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Homegrown Hollywood: Just wait to open your eyes

I'm 30 feet below the surface, my feet resting on the ocean floor, when my scuba mask starts filling with water. I'm new to scuba - in fact, this is only my second training dive - so I try to stay calm and employ the tricks I've learned so far. I...

Jessica Runck
Jessica Runck

I'm 30 feet below the surface, my feet resting on the ocean floor, when my scuba mask starts filling with water.

I'm new to scuba - in fact, this is only my second training dive - so I try to stay calm and employ the tricks I've learned so far. I push the top of my mask against my forehead and blow through my nose.

It doesn't work. I try again, and salt water flows up my nose and runs down the back of my throat. I try to breathe through my regulator, but I'm swallowing so much water it seems impossible. Against my will - and everything my instructor told me not to do - I start to panic.

I rip my mask off and plug my nose.

Why had I agreed to do this? Here I was, terrified at the bottom of the ocean, and I couldn't think of the reason why. Then I remembered.

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My husband.

Jason is an experienced, passionate scuba diver. In my wedding vows, I promised to get my scuba diving certification as a sign of solidarity and love. Despite my other important promises - like committing to him forever - Jason was most excited about the scuba part.

It had sounded romantic at the time, but now, as I held my nose and tried to steady my breathing, I cursed myself (and more accurately, Jason). What had I been thinking? Because of that stupid vow I was at the bottom of the Pacific, wriggling around like shark bait. Which reminds me of the main reason I hadn't wanted to do this.

Sharks.

I know, I know. My fear of sharks stems from a dramatic and unrealistic media interpretation, and sharks are actually loving and caring fish. Despite how many people like to remind me of this, it doesn't help.

Once, driving along the Pacific Coast Highway, the road was so close to the ocean I was suddenly overcome with panic. I was worried my tire would blow and my car would careen through the guardrail, off the cliff and into the ocean, where I would promptly be eaten by sharks.

To restate: I was worried about sharks while driving on the freeway.

Obviously, logic plays no part in this particular fear.

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Back under water, I suddenly realized I could easily swim to the surface - the sweet, air-filled surface. It was a mere 30 feet away. I could swim that easily.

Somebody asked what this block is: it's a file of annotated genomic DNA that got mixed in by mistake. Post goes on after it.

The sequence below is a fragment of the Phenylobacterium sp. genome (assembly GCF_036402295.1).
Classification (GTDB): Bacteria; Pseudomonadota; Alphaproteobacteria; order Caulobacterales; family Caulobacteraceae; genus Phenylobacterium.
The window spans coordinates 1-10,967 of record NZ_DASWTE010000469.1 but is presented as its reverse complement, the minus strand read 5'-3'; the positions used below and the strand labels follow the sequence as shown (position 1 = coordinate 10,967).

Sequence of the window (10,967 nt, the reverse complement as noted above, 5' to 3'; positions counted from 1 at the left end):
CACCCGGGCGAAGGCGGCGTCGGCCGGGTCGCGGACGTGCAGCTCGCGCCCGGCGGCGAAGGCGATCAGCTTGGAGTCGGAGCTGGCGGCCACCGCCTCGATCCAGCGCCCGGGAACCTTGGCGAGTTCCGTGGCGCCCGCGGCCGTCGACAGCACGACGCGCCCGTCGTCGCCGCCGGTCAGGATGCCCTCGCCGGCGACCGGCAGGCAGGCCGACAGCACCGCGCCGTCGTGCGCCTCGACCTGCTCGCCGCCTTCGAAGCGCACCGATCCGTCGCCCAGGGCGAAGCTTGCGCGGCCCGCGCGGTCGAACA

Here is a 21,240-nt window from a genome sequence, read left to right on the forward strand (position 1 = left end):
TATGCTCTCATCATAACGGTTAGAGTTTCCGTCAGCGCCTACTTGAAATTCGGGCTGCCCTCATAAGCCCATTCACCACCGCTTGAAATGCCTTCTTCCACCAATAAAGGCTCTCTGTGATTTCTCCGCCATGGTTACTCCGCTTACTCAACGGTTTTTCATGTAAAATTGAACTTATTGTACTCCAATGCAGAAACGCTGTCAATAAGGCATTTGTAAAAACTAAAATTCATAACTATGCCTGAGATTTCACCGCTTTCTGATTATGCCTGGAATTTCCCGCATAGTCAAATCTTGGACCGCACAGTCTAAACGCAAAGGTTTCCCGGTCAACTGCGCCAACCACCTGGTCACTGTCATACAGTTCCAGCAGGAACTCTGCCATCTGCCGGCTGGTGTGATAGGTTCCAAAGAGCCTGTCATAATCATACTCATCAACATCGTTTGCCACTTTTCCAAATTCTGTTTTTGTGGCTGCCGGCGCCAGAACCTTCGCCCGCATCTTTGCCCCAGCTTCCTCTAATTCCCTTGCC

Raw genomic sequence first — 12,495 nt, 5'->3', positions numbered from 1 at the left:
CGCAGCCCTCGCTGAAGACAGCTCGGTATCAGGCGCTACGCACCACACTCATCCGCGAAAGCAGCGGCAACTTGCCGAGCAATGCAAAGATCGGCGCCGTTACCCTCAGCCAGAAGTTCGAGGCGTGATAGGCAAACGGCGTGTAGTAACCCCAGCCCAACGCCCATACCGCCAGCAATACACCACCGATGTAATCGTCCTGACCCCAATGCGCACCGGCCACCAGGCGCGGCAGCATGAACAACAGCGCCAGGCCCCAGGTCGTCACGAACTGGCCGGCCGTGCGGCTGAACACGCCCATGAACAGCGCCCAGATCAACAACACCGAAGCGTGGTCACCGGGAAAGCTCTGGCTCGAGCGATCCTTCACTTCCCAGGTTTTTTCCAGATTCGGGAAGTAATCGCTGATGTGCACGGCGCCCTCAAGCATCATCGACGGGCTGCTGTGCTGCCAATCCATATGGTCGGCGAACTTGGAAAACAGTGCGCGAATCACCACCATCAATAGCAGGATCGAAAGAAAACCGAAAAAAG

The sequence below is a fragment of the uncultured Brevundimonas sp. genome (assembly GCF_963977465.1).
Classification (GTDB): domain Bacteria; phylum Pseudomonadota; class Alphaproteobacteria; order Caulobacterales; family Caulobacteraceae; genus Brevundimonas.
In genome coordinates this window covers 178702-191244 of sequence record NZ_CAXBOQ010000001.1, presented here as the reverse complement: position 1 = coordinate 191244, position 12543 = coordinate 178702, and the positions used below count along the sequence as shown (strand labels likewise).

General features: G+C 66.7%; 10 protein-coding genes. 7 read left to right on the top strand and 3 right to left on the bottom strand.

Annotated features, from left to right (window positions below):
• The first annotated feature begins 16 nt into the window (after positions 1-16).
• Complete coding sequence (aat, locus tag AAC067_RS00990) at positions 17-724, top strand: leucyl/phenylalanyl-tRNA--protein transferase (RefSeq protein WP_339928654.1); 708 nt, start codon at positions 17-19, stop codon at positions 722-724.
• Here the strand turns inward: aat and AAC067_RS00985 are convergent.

I started kicking and then remembered one of the main rules of scuba: Always fix your problems under the water.

It's moments like this when being a people-pleasing-rule-follower is my greatest strength. It forces me to tough it out. I wanted to swim to the surface, but I couldn't. Not because I would be injured or something terrible would happen, but because I simply couldn't bring myself to break the rules.

I was panicking beneath a literal ocean of water, but I stopped kicking and let my fins float back down to the sand because, gosh darn it, I have principles.

I felt my instructor touch my arm and squeeze, reassuringly.

She felt around my head and eventually convinced me - Helen Keller style - to try my mask one more time. Once it was on (and filling with water) she pushed my wetsuit hood off my face so my mask could seal properly. I cleared my mask of the residual water and tentatively opened my eyes.

The ocean exploded around me - the deep blue, the fish and, most magical of all, a young sea lion staring right at me. He cocked his head curiously and swam around our whole group. He dove and twirled and played with us as we floated there, transfixed.

I could see and breathe under water. I was standing on sand that was at the bottom of the ocean. I was interacting with a sea lion in its natural environment.

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All of this magic was because I had stayed.

So much of succeeding in Hollywood is a question of who can stay at the bottom the longest. Who will refuse the lure of kicking up and out of the situation. Who will stay and see it through, even it is the most uncomfortable you've ever been.

I've been here, under the deep crush of the city, for seven years, and finally things are changing.

Finally, I'm starting to see the sea lions.

Jessica Runck, who grew up in Wimbledon, N.D., and graduated from Concordia College, is a writer and actor living in Los Angeles. Visit www.jessicarunck.com for more information.

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